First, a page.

A defendant must show two things to establish a violation of his Sixth Amendment right to effective assistance of counsel. First, counsel's performance must be shown to be deficient under prevailing professional norms and, second, the deficient performance must have prejudiced the defense. Strickland v. Washington, 466 U.S. 668, 687-88 (1984); United States v. Rivera, 900 F.2d 1462, 1472 (10th Cir. 1990). Prejudice exists if it is shown that "there is a reasonable probability that, but for counsel's unprofessional errors, the result of the proceeding would have been different." Strickland, 466 U.S. at 694. Determining whether the two prongs of the test are met is a mixed question of law and fact, id. at 698, which we review de novo. In determining compliance with the two prongs of the Strickland test, " [j]udicial scrutiny of counsel's performance must be highly deferential," id. at 689, and "a court must indulge a strong presumption that counsel's conduct falls within the wide range of reasonable professional assistance." Id. Further, when the evidence of guilt and aggravating factors is extensive, the chance that mitigating evidence would change the sentencing outcome is doubtful. See Coleman v. Brown, 802 F.2d 1227, 1235 (10th Cir. 1986), cert. denied, 482 U.S. 909 (1987).
Applying those guiding principles to the case at hand, we are not persuaded that defense counsel's failure to call witnesses to testify as to Petitioner's general alcohol abuse prejudiced the defense at sentencing.1 Defense counsel actively participated in the sentencing phase by cross-examining prosecution witnesses and making argument to the court. Defense counsel brought up Petitioner's alcohol problems in cross-examination and, in his argument, counsel mentioned several times that Petitioner had a serious problem with alcohol; that this particular crime, as well as previous incidents, occurred because Petitioner became so drunk that he was unaware of his actions; that Petitioner drank to excess and to the point of stupefication; and that alcohol was and always has been his problem. R. February 10, 1983 Sentencing Hearing Tape # 1. Immediately after hearing defense counsel's argument, the sentencing judge used harsh words in delivering Petitioner's sentence, further evidencing lack of prejudice. The sentencing judge found in open court that Petitioner was a "serious danger to society" and that the rehabilitation prognosis for Petitioner was "very poor to nonexistent." Id. The court ordered that the sentences be served consecutively, and not concurrently. Id. Further, the sentencing judge stated that he would appear at any future parole hearing to recommend that Petitioner not be paroled because it was his "sincere desire" that Petitioner never set foot out of the New Mexico Penitentiary. R. February 10, 1983 Sentencing Hearing Tape # 2.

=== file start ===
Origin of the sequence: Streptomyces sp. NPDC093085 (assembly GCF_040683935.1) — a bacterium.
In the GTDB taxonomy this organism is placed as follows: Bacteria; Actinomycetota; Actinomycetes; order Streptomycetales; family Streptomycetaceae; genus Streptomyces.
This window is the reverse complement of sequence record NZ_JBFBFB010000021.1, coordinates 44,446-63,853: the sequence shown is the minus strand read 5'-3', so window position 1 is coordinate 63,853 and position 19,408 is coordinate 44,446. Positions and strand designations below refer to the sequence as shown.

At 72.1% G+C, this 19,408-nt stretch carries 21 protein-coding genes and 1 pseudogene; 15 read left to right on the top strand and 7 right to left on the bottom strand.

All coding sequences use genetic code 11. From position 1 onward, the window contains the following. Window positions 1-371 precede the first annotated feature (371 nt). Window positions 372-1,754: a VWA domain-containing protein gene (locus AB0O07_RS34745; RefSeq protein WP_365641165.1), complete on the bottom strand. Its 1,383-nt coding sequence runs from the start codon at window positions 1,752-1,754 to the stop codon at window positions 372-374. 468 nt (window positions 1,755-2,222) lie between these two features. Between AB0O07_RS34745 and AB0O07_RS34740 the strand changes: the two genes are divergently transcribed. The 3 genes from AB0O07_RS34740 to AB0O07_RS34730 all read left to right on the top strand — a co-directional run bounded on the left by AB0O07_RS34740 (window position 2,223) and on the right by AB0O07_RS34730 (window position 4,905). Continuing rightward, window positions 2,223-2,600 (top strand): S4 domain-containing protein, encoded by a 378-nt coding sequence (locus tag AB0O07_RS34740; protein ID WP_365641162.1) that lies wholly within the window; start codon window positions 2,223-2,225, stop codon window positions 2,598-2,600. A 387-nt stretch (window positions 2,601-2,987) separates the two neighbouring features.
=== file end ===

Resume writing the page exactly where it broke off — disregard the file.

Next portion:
In light of the foregoing, and considering the strength of the prosecution's case, we conclude that there is not a reasonable probability that the sentencing court would have given Petitioner a lesser sentence had defense counsel presented further mitigating evidence regarding Petitioner's alcohol problem. We therefore reverse the district court's partial grant of habeas relief on this issue, and we remand this case to the district court for proceedings consistent with this opinion.
The judgment of the United States District Court for the District of New Mexico is AFFIRMED in part and REVERSED and REMANDED in part. The mandate shall issue forthwith.
This order and judgment has no precedential value and shall not be cited, or used by any court within the Tenth Circuit, except for purposes of establishing the doctrines of the law of the case, res judicata, or collateral estoppel. 10th Cir.R. 36.3
Both prongs of the Strickland test must be met before a finding of ineffective assistance can be made. Strickland, 466 U.S. at 687. Because we find no prejudice resulting from counsel's performance, we do not decide whether counsel's performance was deficient